CIA Bungles Declassification of Official Histories
When the Central Intelligence Agency released several declassified histories of its clandestine services program this week, it seemed like a solid indication of progress towards opening up the historical record of U.S. intelligence.
But upon closer inspection of the newly released documents, the opposite appears to be closer to the truth. It turns out that CIA has engaged in pointless multiple reviews of the same document, and has even attempted to classify and to withhold information that had previously been declassified and disclosed.
Today, the Federation of American Scientists asked the Information Security Oversight Office (pdf) to investigate the matter.
The 1961 “Record of Paramilitary Action Against the Castro Government of Cuba” (pdf) that was posted on the CIA web site this week was first processed for declassification in 1997 in response to a request from Peter Kornbluh, the Cuba expert at the National Security Archive, and the lightly redacted document was posted on the Archive web site in 1998.
In 2007, the same document was again subjected to declassification review. It was re-scanned by CIA reviewers and this time the redactions were made by whiting out the text instead of blacking it out as had been done ten years ago. But appearances aside, a comparison of the two documents indicates that no new information was released since 1997.
In other words, despite the CIA’s expenditure of scarce declassification resources to process the document twice, no value was added by doing so.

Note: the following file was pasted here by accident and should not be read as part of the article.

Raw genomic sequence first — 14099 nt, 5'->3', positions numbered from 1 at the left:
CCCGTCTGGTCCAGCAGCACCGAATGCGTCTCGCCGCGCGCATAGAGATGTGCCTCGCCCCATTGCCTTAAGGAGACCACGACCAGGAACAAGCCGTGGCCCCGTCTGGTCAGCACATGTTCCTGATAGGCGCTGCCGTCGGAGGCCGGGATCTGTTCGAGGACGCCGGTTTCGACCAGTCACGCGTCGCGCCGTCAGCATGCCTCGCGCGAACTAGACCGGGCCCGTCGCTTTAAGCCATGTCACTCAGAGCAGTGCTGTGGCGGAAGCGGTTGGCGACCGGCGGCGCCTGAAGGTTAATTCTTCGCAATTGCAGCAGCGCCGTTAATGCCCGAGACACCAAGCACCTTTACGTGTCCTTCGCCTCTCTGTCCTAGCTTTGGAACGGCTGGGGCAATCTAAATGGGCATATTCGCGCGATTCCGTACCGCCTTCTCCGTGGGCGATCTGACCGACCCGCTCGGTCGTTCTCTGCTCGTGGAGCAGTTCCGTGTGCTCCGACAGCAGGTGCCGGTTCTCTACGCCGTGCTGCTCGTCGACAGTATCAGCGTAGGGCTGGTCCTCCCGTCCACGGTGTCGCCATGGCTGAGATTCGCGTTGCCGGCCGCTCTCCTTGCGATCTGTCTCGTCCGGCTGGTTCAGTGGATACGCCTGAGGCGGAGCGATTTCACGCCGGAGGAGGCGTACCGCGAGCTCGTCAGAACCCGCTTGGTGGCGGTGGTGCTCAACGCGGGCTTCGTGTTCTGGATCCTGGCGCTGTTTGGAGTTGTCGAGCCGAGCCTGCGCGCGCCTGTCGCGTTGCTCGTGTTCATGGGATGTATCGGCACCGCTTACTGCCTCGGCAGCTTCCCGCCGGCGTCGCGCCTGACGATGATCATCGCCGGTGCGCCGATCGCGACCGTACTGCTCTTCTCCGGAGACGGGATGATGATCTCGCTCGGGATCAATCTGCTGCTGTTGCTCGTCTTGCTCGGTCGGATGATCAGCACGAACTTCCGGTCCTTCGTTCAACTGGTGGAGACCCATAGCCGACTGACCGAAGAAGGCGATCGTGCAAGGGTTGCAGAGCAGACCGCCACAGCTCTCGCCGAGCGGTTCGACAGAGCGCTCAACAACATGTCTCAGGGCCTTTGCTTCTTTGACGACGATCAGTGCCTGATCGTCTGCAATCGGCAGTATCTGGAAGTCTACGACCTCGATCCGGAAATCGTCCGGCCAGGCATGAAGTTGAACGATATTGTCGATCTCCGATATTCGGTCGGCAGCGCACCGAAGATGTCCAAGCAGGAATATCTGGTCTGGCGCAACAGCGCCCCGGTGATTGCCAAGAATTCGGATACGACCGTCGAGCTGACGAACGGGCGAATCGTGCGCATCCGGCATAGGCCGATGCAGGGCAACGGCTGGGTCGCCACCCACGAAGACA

Even more problematic is the Agency’s handling of the declassified history of “The Berlin Tunnel Operation, 1952-1956” (pdf), because the CIA attempted to withhold portions of that report as classified even though they had previously been released.
The Berlin Tunnel history has been reviewed several times for declassification. The latest version that was released by the CIA this week was “approved for release” in July 2007. Another version of the same document was previously “approved for release” in February 2007.
Astonishingly, much of the text that was released in February is marked as classified in the July version!
So, for example, the codename of the Berlin Tunnel Operation — PBJOINTLY — was published in the February edition of the history (at page i), but censored in the July edition that was released this week.
More substantively, a fifteen page appendix (App. A) entitled “Discovery by the Soviets of PBJOINTLY” was published in full in February but was almost entirely redacted in July.
Likewise, a six page appendix (App. B) entitled “Recapitulation of the Intelligence Derived” was published in full in February but redacted in July. And there are many other examples of such attempted reclassifications scattered throughout.
A copy of the more complete February 2007 version is posted here.
And for comparison, the more recent but less revealing July 2007 version is here.
“For the CIA to represent the material that was newly redacted in July 2007 as classified when in fact it has been declassified and published by the CIA itself is, I believe, a violation of the executive order,” I wrote in a letter to the Information Security Oversight Office today. “It generates confusion and suggests poor quality control, if not something worse.”
“I hope that ISOO may be able to help clarify the source of CIA’s defective declassification practice in this instance and to identify an appropriate corrective.”
“We’ll look into it,” replied Bill Leonard, the ISOO Director.
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